The Dow Jones Industrial Average closed above 26,000 for the first time ever on Wednesday; it rose from 25,000 to 26,000 in just seven trading days.
There is an excellent chance it did that without you, since just slightly over half of American adults own stock. If so, you might be wondering if the opportunity to ride the stock market wave is passing you by while you ponder if you have enough money to invest.
If you’ve never really invested before, or you just have a small pot of money right now, what should you do? We asked financial experts that very question, and here’s what they said:
Find a fund with a low minimum investment
It’s better to “get started with something than not invest at all because you feel like you don’t have enough money to invest,” said Alexandra Horigan, a money expert at the socially conscious investment firm Aspiration.
And even $100 is enough.
“At Aspiration, our investment minimum is only $100 for our funds, including our Redwood Fund (our eco-friendly, firearm-free fund), because we want to encourage people without a ton of money to get started with investing,” she said.
Read, read, read
We loved the advice to read, which we spotted on Reddit from William Wadbrant, who is pursuing a masters degree at the Royal Institute of Technology in Stockholm and is the Reddit moderator on /r/stockmarket. He teaches math, economics and business part-time to economics students, and is self-taught on the ways of investing.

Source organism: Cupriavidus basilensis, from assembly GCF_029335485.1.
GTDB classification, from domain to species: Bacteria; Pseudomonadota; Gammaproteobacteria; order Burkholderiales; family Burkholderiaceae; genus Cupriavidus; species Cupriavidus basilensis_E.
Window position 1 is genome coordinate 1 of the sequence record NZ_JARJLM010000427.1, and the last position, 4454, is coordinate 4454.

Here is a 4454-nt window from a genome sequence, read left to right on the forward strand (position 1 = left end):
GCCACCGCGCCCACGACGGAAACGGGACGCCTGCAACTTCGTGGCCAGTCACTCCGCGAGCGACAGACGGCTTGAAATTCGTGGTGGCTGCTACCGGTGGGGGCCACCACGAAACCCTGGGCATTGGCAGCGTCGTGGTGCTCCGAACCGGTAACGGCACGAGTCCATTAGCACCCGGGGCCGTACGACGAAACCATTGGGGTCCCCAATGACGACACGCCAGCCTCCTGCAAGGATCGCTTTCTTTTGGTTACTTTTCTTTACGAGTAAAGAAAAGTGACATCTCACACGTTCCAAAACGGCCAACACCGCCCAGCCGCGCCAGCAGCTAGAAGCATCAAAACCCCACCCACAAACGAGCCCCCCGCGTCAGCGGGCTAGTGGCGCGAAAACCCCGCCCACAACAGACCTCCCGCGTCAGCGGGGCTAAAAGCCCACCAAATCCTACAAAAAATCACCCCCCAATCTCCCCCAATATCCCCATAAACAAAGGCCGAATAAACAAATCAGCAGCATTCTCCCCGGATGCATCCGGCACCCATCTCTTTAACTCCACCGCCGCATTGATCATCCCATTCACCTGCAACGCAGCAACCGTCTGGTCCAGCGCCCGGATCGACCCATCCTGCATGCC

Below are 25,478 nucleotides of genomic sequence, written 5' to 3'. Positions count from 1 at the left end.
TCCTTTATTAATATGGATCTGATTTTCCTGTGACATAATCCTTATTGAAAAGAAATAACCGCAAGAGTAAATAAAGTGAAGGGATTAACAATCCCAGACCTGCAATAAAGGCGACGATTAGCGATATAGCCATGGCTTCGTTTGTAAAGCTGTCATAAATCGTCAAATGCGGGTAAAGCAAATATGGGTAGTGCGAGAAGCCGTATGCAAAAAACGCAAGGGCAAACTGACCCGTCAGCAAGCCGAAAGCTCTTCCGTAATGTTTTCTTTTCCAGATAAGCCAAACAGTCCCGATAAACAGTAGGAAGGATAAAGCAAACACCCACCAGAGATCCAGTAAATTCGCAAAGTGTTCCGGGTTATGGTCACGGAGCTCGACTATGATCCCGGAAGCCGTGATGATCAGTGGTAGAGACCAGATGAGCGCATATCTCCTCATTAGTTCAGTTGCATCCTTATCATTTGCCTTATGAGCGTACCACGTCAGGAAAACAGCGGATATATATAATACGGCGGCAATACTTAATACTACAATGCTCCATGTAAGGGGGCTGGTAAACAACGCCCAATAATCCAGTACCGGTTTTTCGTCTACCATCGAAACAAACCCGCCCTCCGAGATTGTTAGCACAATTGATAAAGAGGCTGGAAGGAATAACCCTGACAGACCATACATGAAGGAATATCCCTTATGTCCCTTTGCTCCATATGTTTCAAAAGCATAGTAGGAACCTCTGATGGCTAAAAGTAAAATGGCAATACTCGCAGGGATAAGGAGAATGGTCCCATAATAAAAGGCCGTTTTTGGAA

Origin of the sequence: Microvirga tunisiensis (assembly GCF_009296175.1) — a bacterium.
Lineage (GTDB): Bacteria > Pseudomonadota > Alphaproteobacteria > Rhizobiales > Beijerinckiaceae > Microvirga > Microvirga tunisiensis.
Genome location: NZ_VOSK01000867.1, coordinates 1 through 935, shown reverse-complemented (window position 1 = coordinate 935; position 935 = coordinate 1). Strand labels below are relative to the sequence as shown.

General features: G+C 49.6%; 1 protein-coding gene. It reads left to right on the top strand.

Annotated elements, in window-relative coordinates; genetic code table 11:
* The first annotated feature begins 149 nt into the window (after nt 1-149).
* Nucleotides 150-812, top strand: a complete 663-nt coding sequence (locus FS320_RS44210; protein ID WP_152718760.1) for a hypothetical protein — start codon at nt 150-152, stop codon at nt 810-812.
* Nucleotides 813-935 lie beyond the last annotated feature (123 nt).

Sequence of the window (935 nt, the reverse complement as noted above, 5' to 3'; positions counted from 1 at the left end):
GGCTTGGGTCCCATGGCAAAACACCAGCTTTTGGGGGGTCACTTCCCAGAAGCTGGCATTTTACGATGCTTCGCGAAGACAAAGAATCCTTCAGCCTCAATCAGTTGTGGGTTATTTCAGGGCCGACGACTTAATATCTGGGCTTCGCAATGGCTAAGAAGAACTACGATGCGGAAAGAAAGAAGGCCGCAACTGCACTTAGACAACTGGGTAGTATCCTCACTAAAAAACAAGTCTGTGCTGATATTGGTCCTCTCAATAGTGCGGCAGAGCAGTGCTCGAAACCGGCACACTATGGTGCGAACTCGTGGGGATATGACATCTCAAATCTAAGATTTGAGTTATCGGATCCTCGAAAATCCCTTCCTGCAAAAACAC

Wadbrant told HuffPost that, as always, knowledge is power. “Reading the Reddit threads are a great place to start educating yourself. The questions you have have likely been asked before.”
He recommended a few books as well ― anything by Warren Buffett, A Random Walk Down Wall Street by Burton Malkiel and Stress Test by Timothy Geithner.
“Read news, financial statements, press releases and earning calls. Read everything,” he said. “You will find hundreds of words you don’t understand, so look them up (Investopedia will have a majority of them). In the beginning you will struggle, however, as time goes by, you will start to understand. If you do not like reading, learn to like it. There is no way around this. If you find yourself investing without reading tons, you are going to lose.”
No argument here.
Go robo, and stay put
“Keep it simple,” said Jason Labrum, founder and president of Labrum Wealth Management, which has offices in California, Florida and Texas. When it comes to investing, it’s typically those people who are just investing small amounts who make the biggest mistakes, Labrum told HuffPost.
To minimize beginner mistakes, he suggests using a robo-adviser, an app or website that replaces dealing with a live person. Robo-advisers ask you questions on preferences and goals when you open an account, and then create a personalized allocation based on your answers. The pioneer of robo platforms ― and still the largest of the independent firms ― is Betterment, which launched about seven years ago and now manages about $9.1 billion in assets.
Critical to your success as an investor, Labrum said, is to stay disciplined.
“When the market turns, do NOT change your allocation or preferences. Stay put. Those who have the least transactions and changes will typically do better,” he said.
Know there is no one-size-fits-all approach